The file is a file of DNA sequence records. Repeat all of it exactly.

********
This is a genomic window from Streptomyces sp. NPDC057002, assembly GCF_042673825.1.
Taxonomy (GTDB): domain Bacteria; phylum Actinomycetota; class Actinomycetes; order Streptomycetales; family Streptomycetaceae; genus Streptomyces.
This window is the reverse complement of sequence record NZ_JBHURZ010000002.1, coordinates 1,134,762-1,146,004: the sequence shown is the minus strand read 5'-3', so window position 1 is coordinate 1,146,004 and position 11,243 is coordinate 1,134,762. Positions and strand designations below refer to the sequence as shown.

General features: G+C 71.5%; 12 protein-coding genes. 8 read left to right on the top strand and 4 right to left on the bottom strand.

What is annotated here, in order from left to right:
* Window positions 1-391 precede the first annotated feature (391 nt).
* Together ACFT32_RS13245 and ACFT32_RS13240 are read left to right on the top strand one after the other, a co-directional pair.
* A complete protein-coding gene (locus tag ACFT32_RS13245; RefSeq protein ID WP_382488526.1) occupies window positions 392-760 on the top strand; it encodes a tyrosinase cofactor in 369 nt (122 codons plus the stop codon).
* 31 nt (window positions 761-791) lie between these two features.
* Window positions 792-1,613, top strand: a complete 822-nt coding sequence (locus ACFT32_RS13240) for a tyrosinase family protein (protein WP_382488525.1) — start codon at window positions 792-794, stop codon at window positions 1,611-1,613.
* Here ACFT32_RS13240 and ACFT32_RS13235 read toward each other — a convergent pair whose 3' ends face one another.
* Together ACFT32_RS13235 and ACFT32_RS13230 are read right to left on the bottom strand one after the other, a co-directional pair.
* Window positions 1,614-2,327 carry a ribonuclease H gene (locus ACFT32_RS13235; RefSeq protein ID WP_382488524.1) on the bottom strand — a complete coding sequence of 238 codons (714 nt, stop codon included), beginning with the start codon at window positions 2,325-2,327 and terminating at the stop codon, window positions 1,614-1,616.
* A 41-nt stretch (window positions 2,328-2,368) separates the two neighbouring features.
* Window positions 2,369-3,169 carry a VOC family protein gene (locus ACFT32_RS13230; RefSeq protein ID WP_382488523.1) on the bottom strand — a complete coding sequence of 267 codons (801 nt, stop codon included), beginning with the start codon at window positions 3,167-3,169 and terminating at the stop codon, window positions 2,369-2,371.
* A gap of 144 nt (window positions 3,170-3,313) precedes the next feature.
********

This is a genomic window from Streptomyces sp. NPDC057002, assembly GCF_042673825.1.
Taxonomy (GTDB): domain Bacteria; phylum Actinomycetota; class Actinomycetes; order Streptomycetales; family Streptomycetaceae; genus Streptomyces.
This window is the reverse complement of sequence record NZ_JBHURZ010000002.1, coordinates 1,134,762-1,146,004: the sequence shown is the minus strand read 5'-3', so window position 1 is coordinate 1,146,004 and position 11,243 is coordinate 1,134,762. Positions and strand designations below refer to the sequence as shown.

General features: G+C 71.5%; 12 protein-coding genes. 8 read left to right on the top strand and 4 right to left on the bottom strand.

What is annotated here, in order from left to right:
* Window positions 1-391 precede the first annotated feature (391 nt).
* Together ACFT32_RS13245 and ACFT32_RS13240 are read left to right on the top strand one after the other, a co-directional pair.
* A complete protein-coding gene (locus tag ACFT32_RS13245; RefSeq protein ID WP_382488526.1) occupies window positions 392-760 on the top strand; it encodes a tyrosinase cofactor in 369 nt (122 codons plus the stop codon).
* 31 nt (window positions 761-791) lie between these two features.
* Window positions 792-1,613, top strand: a complete 822-nt coding sequence (locus ACFT32_RS13240) for a tyrosinase family protein (protein WP_382488525.1) — start codon at window positions 792-794, stop codon at window positions 1,611-1,613.
* Here ACFT32_RS13240 and ACFT32_RS13235 read toward each other — a convergent pair whose 3' ends face one another.
* Together ACFT32_RS13235 and ACFT32_RS13230 are read right to left on the bottom strand one after the other, a co-directional pair.
* Window positions 1,614-2,327 carry a ribonuclease H gene (locus ACFT32_RS13235; RefSeq protein ID WP_382488524.1) on the bottom strand — a complete coding sequence of 238 codons (714 nt, stop codon included), beginning with the start codon at window positions 2,325-2,327 and terminating at the stop codon, window positions 1,614-1,616.
* A 41-nt stretch (window positions 2,328-2,368) separates the two neighbouring features.
* Window positions 2,369-3,169 carry a VOC family protein gene (locus ACFT32_RS13230; RefSeq protein ID WP_382488523.1) on the bottom strand — a complete coding sequence of 267 codons (801 nt, stop codon included), beginning with the start codon at window positions 3,167-3,169 and terminating at the stop codon, window positions 2,369-2,371.
* A gap of 144 nt (window positions 3,170-3,313) precedes the next feature.